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Axeq's New CNV-Discovery Service Combines Arrays, Next-Gen Sequencing

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By Justin Petrone

When it comes to the choice of using arrays or next-generation sequencing to discover copy number variants, the optimal approach is to combine the two platforms, according to Daniel Siu, vice president of Axeq Technologies.

The Rockville, Md.-based firm, a division of the Korean genomic-services company Macrogen, last week began offering a high-resolution CNV-detection service based on whole-genome sequencing and array-based comparative genomic hybridization.

In a statement, the company said that despite both technologies' individual shortcomings — array CGH's false positives and negatives and next-gen whole-genome sequencing's inherent inability to capture all CNVs — combining them "offers the most comprehensive estimates of personal CNVs to date."

This week, Siu told BioArray News that by offering both methods in the same service Axeq can overcome their individual faults.

"Current paired-end or mate-pair sequencing misses about 50 percent of CNVs," Siu said. "Plus, you cannot get breakpoint determination with single-base precision."

Siu argued that "combining the two orthogonal technologies allows the detection of a significant portion of the remaining 50 percent of the CNVs not efficiently captured by sequencing alone."

Moreover, the resolution of sequencing data helps to remove many false positives and negatives from CNV candidates from CGH data, he said. To accomplish this, Axeq relies on bioinformatics capabilities developed by parent Macrogen.

Over the past decade, the Seoul-based service provider, which maintains subsidiaries in the US, the Netherlands, and Japan, has "accumulated sufficient informatics tools to achieve this objective," said Siu.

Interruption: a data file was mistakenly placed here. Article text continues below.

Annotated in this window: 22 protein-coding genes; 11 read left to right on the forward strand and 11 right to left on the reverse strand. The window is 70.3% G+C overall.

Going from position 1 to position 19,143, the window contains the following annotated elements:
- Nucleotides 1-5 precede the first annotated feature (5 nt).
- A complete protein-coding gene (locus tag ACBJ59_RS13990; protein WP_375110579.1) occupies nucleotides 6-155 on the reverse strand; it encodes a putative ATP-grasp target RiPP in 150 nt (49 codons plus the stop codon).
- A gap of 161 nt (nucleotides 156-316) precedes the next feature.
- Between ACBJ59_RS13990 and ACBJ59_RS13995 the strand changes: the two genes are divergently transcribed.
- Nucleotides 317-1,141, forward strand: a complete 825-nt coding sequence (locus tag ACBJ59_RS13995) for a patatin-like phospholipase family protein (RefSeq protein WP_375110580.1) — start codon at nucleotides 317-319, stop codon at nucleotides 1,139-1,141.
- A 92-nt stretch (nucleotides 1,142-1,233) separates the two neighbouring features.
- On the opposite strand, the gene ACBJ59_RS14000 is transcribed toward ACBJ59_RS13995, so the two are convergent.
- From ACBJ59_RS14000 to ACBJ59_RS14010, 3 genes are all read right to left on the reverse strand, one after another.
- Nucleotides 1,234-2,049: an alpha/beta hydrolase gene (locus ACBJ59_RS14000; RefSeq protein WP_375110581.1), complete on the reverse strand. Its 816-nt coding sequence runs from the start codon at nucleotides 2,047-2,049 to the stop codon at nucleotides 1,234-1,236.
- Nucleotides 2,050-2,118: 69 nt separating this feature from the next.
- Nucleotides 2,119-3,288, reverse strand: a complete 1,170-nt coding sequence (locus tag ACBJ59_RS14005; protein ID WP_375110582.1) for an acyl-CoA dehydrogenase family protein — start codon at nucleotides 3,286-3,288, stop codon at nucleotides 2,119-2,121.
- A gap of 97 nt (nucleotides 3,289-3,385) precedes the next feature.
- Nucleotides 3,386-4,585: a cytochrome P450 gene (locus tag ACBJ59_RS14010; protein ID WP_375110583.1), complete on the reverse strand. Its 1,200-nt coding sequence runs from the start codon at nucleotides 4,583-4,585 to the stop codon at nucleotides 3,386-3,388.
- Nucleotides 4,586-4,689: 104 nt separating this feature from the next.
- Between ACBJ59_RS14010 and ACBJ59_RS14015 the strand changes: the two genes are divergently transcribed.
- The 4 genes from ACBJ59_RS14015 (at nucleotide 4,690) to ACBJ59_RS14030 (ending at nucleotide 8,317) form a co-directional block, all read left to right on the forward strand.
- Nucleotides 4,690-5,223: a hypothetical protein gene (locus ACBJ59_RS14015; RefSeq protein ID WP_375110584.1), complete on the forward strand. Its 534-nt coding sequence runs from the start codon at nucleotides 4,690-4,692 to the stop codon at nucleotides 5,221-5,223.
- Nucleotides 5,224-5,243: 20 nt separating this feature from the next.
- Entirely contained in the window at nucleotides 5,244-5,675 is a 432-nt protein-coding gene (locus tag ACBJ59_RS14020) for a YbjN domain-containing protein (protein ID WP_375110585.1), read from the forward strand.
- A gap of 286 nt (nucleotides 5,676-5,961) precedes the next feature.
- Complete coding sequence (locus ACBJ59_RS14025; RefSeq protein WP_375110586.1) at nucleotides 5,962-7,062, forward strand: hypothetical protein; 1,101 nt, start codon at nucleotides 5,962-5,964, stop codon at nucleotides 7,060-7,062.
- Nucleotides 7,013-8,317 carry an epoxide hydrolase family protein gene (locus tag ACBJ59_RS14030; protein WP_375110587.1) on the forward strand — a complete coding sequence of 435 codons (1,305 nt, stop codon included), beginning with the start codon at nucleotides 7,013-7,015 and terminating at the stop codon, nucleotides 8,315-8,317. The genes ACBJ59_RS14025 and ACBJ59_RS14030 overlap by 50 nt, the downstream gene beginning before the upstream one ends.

Axeq began operating in January. The firm was initially founded to sell sequencing services worldwide via offices in Rockville, Amsterdam, Tokyo, and Seoul. Though Axeq shares some resources with Macrogen, Siu said that the companies are becoming "more and more independent" of each other: Axeq focuses on sequencing and genotyping while Macrogen pursues a number of different business opportunities.

"Think of Macrogen as Toyota, and Axeq as Lexus," Siu said.

Axeq's new CNV-discovery service is aimed at "researchers who require high-resolution variant analysis for discovery research, especially those who study common complex diseases," according to Siu. The service is run on two platforms: an Illumina HiSeq 2000 sequencing instrument and Agilent Technologies-manufactured CGH arrays.

The chip on which the service is based, dubbed the Axeq CNV microarray, contains 180,000 features. It was developed and validated by Axeq and scientists at the Genome Medicine Institute at Seoul National University.

The list of CNVs was selected from an initial 24-million-feature, whole-genome CGH array that was used to survey variants in 20 Caucasian, 20 West African, and 30 Asian individuals.